Aug 31, 2014 1:37 PM by AP
HOUMA, La. (AP) - Organizers of the Barataria-Terrebonne National Estuary Program say nearly 800 old tires have been pulled from Bayou Lafourche in spring sweeps the past two years.
"People don't know what to do with them, so they dump them. Out of sight, out of mind," said program coordinator Alma Robichaux.
The Courier reports tires aren't the only refuse cluttering Bayou Lafourche, and local officials are concerned that the waterway flowing through Lafourche and Terrebonne parishes has become a community dump.
Audrey Marcel of Chauvin said the bayou outside of her home fits that description.
"In the bayou by my house there are appliances, lawn furniture and lots of other household items that should have been thrown into the garbage," Chauvin said.
Houma resident Bonnie Hover said she was shocked to see the state of bayous when she moved here years ago from West Virginia.
"The first thing I noticed when I moved here was how beautiful the bayous are and how much trash was in them," she said.
Terrebonne Parish Councilman John Navy said he favors tougher penalties against those who litter the bayou.
"I don't think the people doing this understand the implications behind it," he said. "Terrebonne is a beautiful area and something needs to be done. People can't just destroy our parish like this."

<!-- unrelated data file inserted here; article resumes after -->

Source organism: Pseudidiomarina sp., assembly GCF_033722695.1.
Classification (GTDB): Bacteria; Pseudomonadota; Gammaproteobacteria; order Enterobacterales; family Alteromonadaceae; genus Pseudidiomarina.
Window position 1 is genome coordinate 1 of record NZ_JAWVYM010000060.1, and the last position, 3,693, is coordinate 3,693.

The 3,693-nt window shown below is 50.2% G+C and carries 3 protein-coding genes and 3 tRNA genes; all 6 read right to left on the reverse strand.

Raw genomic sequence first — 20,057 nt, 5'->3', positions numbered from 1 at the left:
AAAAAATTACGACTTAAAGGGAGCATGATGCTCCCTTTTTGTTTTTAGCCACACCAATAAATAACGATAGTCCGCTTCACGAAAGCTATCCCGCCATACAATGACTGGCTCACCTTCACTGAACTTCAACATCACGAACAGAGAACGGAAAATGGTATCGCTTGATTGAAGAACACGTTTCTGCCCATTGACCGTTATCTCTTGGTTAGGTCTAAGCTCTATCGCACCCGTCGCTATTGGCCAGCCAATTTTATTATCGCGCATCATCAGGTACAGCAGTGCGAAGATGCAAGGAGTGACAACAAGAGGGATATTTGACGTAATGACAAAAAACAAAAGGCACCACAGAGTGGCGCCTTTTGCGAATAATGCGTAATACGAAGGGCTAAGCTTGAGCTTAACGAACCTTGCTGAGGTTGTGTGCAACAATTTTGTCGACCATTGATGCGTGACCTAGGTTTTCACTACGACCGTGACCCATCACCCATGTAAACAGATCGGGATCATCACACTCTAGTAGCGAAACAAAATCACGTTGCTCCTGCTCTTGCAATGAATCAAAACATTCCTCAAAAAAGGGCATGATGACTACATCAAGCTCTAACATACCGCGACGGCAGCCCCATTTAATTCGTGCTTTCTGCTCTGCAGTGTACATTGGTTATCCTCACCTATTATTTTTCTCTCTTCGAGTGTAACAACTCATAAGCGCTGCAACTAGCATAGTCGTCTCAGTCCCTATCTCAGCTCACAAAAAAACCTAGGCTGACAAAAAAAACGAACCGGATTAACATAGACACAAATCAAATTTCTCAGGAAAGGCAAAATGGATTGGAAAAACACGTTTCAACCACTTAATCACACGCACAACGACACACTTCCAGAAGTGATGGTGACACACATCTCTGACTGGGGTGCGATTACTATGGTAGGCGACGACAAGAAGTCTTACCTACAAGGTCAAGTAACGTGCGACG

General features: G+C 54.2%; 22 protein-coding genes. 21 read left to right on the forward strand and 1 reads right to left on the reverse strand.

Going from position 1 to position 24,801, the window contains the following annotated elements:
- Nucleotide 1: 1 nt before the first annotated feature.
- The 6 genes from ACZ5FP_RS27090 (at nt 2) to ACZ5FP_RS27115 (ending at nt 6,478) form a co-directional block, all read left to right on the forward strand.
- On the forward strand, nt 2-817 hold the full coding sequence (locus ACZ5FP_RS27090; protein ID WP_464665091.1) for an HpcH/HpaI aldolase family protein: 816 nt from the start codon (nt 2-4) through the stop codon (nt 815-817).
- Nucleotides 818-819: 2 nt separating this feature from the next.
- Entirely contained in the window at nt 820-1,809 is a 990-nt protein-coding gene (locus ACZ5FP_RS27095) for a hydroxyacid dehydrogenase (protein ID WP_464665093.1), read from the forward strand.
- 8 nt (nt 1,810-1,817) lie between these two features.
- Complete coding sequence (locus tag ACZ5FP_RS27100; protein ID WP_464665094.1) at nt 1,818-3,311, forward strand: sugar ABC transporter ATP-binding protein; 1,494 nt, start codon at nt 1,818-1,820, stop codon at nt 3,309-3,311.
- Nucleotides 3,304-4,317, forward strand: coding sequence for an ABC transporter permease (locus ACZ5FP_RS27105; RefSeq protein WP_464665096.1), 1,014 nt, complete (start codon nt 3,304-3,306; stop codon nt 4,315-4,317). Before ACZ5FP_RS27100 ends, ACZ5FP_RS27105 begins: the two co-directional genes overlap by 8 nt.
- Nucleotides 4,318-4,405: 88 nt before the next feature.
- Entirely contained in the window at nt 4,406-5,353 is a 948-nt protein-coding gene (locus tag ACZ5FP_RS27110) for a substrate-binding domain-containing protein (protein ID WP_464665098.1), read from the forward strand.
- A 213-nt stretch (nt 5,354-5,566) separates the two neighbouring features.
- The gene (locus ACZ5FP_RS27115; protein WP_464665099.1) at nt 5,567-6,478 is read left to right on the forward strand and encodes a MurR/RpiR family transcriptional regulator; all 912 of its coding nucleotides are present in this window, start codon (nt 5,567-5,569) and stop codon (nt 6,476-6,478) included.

Littering penalties include fines of up to $5,000, community service, the possibility of driver license suspension and up to 30 days in jail.
Robichaux said trash found in Bayou Lafourche is perhaps the most troubling because the waterway provides drinking water in Terrebonne and Lafourche.
"We've found everything from half of a car to refrigerators and washing machines in Bayou Lafourche," she said.
The littering derives from the years when the bayou was cut off from the Mississippi River and it became a local dump, Robichaux said. Its connection to the Mississippi has been restored.
"For 50 years it was used as a dump," she said. "That's where people put their old appliances and other trash and people are still doing it. Habits are hard to break."
Much of the junk found in the bayou would be picked up by the parish if it was put in the right place, Robichaux said.
"It would be picked up for free by the parish if they would just haul it to the side of the road and call the parish. But instead they drive it over to the bayou and dump it. It's a whole lot more work the way they do it and they risk getting a fine," she said.